Letters from Readers

Letters From Readers: Will Windows 8 Tablets Succeed?

The October cover story on the unveiling of Windows 8 featured comments about the viability of Microsoft tablets in the market. They provoked a strong response.

The October cover story on the unveiling of Windows 8 featured comments by developer David Platt about the viability of Microsoft tablets in the market. They provoked a strong response.

I think David Platt is somewhat missing the point by wondering who will be buying Samsung Windows 8 tablets "as Christmas presents." The answer is: very few. The right question to ask is, "As enterprise customers and SMEs begin to introduce tablets to their workers -- mainly mobile workers, in the beginning -- what types of tablets will they buy?"

And I think the answer to that is: Where Microsoft is hoping to find an opportunity to gain large market share. Most companies are just now starting to experiment with tablets, and even then as "adjunct," or companion devices. And most companies have invested heavily in applications -- including line-of-business apps and use of Microsoft Office products -- that run on Windows.

I've done enough work for large organizations to know that most of their developers have zero experience creating business apps in Objective C. Android is slightly better, in that the Eclipse IDE runs on Windows, and Java skills are common, but porting enterprise apps to Android would still be an enormous task.

CTOs/CIOs will look at their options: For a per-unit cost in the same ballpark as a 3G-enabled iPad 2, or Galaxy Tab 10.1, they can get a Samsung, or (no doubt coming) a Lenovo ThinkPad tablet with close to the same form-factor, but which runs everything without having to rewrite apps, no worries about supporting new network authentication mechanisms and so on. Microsoft isn't aiming (initially) at consumers, I think it's targeting business users.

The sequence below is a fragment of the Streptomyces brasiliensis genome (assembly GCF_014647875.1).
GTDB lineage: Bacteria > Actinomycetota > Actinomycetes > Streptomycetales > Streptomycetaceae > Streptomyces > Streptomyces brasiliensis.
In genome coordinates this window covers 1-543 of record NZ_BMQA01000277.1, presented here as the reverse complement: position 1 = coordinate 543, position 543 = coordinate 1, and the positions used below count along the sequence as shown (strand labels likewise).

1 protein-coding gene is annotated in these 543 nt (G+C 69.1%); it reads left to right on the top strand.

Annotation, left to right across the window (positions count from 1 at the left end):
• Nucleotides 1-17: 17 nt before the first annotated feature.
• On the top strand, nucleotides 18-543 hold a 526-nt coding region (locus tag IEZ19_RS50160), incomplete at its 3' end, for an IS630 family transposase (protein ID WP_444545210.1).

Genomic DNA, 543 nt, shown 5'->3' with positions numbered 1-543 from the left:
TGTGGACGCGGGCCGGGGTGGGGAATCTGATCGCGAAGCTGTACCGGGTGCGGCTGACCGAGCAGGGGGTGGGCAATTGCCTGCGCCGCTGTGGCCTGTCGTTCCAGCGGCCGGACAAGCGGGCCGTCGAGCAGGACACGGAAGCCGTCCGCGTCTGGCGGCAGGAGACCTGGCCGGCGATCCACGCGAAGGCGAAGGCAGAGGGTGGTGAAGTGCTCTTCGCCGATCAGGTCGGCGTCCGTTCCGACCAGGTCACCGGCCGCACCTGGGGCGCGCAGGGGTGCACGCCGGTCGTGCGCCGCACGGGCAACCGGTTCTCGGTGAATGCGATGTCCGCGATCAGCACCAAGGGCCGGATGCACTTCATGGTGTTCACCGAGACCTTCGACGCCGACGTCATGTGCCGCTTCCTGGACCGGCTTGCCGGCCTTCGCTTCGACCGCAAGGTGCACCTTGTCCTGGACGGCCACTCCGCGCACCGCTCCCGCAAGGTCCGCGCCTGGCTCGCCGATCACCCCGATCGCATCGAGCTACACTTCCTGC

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The lure of Windows 8 machines will be the late-2012 hybrid laptop/tablet with a fold-away keyboard. You get the Desktop Windows primarily, and the Metro touch interface for free.

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Platt is right and wrong about Microsoft tools. Microsoft has good tools -- relative to everything else. But that's a lot like saying, "Best American Mobile Phone Company." The fact that one of them can say "best" is still a relative statement. From this dev's perspective, spending time at the conference and watching Microsoft dev after Microsoft dev dig out Visual Studio and then edit XAML without tooling, without a single demonstration anywhere in Visual Basic, suggests to me that "best" means "best Windows Forms tooling, and now look over here at this cool HTML5 stuff!" Doesn't come close to supporting the simple quick use cases Visual Basic 6 did. 

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